Guest Post: Nuclear Twilight In Europe

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Thu, 06/16/2011 - 13:24 | 1375050 writingsonthewall
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Never mind the Nuclear - some people on this site had better watch out - I've seen many of these phrases being used here by people pretending to know what they're talking about!


From now on - these should be banned on ZH

Thu, 06/16/2011 - 14:37 | 1375340 Stuck on Zero
Stuck on Zero's picture

Here are a few more terms that need to be extinguished from ZH:

1) Business Cycle - if there were a cycle then the market would be predictable.

2) Head and Shoulders Pattern - Why not a name for all random curve shapes?

3) Over-exuberant - Meaning: "I missed out."

4) Irrational - Someone's making money.  That's rational.

5) Market forces - An Army forcing mark to market?

6) Nuclear option - Gads.  Trite.  Overused.


Thu, 06/16/2011 - 13:49 | 1375142 I Got Worms
I Got Worms's picture

I don't believe a word of that report, since I didn't hear it mentioned this morning by Matt Lauer on the Today Show.

Thu, 06/16/2011 - 13:26 | 1375066 jus_lite_reading
jus_lite_reading's picture

HOLY!!! BIG JUMP IN RADIATION IN SOUTH KOREA!!! AND NOW THEY SAY A 300sq meter hole is in reatcor 2!!!

AND now and update....... reactor 4 is smoking!!! 



Thu, 06/16/2011 - 13:56 | 1375179 redpill
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And as was predicted very early on by many on ZH, they are finally, finally, finally admitting they are totally fucked and will be emtombing the reactors in a sarcophagus.

Thu, 06/16/2011 - 14:21 | 1375270 spanish inquisition
spanish inquisition's picture

Gotta think that radiation is degrading the structural support on leaning #4. I am guessing it will collapse before they King Tut it. Probably politically incorrect to start a pool? (3 months, 10 days)

Thu, 06/16/2011 - 13:29 | 1375083 TheMerryPrankster
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on Topic, Fukushima "it's much worse than you think"

"Fukushima is the biggest industrial catastrophe in the history of mankind," Arnold Gundersen, a former nuclear industry senior vice president, told Al Jazeera.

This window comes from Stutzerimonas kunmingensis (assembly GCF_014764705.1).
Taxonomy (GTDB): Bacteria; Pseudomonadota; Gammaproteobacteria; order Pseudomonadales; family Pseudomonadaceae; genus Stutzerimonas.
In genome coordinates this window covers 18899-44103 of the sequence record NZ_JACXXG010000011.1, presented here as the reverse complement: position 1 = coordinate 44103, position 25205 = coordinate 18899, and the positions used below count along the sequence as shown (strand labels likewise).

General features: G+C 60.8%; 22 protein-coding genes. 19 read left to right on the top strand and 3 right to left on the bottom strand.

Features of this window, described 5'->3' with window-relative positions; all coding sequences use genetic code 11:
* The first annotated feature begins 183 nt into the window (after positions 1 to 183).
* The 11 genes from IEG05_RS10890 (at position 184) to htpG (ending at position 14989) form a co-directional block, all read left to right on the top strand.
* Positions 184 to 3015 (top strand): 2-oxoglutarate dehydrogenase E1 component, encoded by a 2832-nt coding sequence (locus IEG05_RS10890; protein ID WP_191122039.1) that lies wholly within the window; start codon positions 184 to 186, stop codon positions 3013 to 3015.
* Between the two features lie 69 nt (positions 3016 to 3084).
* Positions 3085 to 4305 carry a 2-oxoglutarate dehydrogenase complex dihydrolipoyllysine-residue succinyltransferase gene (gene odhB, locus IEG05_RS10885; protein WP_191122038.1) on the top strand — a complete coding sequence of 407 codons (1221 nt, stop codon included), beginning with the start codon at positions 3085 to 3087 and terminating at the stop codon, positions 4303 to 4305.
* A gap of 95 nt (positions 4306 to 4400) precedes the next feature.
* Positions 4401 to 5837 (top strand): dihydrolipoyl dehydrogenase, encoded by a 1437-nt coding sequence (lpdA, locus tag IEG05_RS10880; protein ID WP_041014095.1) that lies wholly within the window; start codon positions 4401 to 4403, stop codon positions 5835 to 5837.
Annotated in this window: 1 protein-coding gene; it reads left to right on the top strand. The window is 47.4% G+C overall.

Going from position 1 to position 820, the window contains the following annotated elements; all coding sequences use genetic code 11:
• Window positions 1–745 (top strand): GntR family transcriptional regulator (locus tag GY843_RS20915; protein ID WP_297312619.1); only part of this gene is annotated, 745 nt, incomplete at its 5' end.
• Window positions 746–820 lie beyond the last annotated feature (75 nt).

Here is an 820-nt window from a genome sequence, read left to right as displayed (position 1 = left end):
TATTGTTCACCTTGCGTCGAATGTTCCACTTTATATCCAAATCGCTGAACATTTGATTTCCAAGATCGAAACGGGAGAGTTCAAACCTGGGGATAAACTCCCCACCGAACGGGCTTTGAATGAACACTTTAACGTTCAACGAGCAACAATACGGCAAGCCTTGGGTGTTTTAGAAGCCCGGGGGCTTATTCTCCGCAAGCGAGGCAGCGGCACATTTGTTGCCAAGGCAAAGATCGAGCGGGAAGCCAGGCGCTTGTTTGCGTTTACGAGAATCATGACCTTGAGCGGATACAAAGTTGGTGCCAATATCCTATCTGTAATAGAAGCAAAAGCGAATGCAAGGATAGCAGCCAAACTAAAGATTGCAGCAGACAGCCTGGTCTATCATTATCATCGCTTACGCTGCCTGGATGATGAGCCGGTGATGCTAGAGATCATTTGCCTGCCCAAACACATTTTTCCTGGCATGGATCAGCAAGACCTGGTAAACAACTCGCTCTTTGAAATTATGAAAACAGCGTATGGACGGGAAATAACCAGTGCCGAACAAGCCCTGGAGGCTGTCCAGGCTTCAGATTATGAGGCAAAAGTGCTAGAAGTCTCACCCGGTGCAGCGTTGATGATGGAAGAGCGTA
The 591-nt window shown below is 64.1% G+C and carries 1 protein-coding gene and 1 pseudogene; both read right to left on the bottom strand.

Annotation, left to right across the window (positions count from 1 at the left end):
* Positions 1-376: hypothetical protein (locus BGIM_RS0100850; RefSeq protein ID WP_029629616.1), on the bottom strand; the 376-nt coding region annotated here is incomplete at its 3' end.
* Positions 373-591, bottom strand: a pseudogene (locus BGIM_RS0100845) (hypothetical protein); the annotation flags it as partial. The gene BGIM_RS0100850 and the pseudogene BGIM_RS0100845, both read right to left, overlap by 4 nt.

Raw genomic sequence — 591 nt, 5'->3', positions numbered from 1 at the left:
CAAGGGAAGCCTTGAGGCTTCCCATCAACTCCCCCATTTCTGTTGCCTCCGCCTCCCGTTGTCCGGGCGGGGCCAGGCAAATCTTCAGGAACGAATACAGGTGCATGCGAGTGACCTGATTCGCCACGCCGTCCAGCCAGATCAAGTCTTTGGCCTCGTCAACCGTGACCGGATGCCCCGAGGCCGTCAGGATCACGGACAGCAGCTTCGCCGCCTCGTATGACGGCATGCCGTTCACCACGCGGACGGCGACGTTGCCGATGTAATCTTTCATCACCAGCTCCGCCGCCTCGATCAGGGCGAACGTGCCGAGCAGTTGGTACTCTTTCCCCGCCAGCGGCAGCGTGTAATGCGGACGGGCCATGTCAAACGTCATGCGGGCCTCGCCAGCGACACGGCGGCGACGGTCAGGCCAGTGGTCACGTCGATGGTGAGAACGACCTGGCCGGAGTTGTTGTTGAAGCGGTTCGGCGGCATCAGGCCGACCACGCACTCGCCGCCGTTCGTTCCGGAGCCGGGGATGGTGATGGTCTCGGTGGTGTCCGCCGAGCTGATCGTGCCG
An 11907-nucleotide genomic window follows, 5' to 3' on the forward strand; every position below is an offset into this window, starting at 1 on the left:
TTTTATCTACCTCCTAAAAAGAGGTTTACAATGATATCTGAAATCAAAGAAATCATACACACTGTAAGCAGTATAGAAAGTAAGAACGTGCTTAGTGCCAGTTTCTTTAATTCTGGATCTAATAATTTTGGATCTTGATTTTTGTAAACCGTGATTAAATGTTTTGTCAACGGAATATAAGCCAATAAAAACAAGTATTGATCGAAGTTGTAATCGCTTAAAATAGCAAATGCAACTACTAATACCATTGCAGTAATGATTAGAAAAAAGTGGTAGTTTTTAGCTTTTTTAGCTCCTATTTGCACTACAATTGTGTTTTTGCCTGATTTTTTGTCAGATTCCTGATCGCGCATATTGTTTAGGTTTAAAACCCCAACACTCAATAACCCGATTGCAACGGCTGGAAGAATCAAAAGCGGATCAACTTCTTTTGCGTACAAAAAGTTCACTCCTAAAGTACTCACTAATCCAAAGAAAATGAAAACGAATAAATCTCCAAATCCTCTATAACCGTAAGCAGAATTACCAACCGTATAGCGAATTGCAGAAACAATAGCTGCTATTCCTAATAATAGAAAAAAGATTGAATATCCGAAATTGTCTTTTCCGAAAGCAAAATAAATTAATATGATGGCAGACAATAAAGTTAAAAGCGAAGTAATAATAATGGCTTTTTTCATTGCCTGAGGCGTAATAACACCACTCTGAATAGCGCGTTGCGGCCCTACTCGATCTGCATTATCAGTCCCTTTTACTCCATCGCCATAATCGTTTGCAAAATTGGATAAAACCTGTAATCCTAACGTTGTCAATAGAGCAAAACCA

Japan's 9.0 earthquake on March 11 caused a massive tsunami that crippled the cooling systems at the Tokyo Electric Power Company's (TEPCO) nuclear plant in Fukushima, Japan. It also led to hydrogen explosions and reactor meltdowns that forced evacuations of those living within a 20km radius of the plant.

Gundersen, a licensed reactor operator with 39 years of nuclear power engineering experience, managing and coordinating projects at 70 nuclear power plants around the US, says the Fukushima nuclear plant likely has more exposed reactor cores than commonly believed.

"Fukushima has three nuclear reactors exposed and four fuel cores exposed," he said, "You probably have the equivalent of 20 nuclear reactor cores because of the fuel cores, and they are all in desperate need of being cooled, and there is no means to cool them effectively."

the remainder of the article is worth reading as well at:


Thu, 06/16/2011 - 14:39 | 1375347 Rusty Shorts
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Any guesses as to what is happening toward the end of this video of Fukushima?

Thu, 06/16/2011 - 12:53 | 1374931 BobPaulson
BobPaulson's picture

The life cycle carbon footprint of a unit of nuclear power is not much better than coal.

Thu, 06/16/2011 - 13:00 | 1374955 mayhem_korner
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Who cares?  The whole carbon footprint notion is just fodder for the zealots of the global warming myth.

Thu, 06/16/2011 - 14:36 | 1375335 Jasper M
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Seconded! +1

Thu, 06/16/2011 - 17:11 | 1375848 NotApplicable
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Not to mention the upcoming global carbon trading market that will make Al Gore even richer.

And as much as I detest sending traffic to Jones' psyop, sometimes you have to go where the info is.

Thu, 06/16/2011 - 13:07 | 1374971 MonsterZero
MonsterZero's picture

The life cycle nuclear footprint of a unit of coal power is WORSE than nuclear.

Thu, 06/16/2011 - 13:31 | 1375074 mick_richfield
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Thu, 06/16/2011 - 14:09 | 1375209 BobPaulson
BobPaulson's picture

Definitely worse, I was just pointing out that nuclear has significant life cycle carbon costs too.

Of course if they had gone with the thorium cycle and nuclear power was just about energy, we'd all be better off, but nuclear power has aways been about weapons so we went the uranium route. Good luck explaining that to the masses.

Thu, 06/16/2011 - 14:43 | 1375350 Jasper M
Jasper M's picture

Maintaining a chain reaction in thorium is a Lot harder than people seem to think. The physics makes the engineering HARD. Yes, I think we are in spitting distance of solving that now, but don't fault those that have gone before on choosing Uranium. It was prety much the only option. 

Thu, 06/16/2011 - 16:04 | 1375671 gerryscat
gerryscat's picture

If they could do it in the 1960's why not today?

Fri, 06/17/2011 - 02:20 | 1376814 MrJoy
MrJoy's picture

Don't you think the need for plutonium and weapons grade uranium was the number one reason uranium reactors were chosen?

Enrico Fermi was a early proponent for developing Thorium reactors instead of Uranium ones, due to 1. No fission without action from the outside 2. No enrichment of fuel needed 3. Greatly reduced amounts of radioactive waste. Also, Thorium reactor design is based on liquid fuel, making fuel management (refueling and cooling are two examples) easier than with solid rods of hot uranium.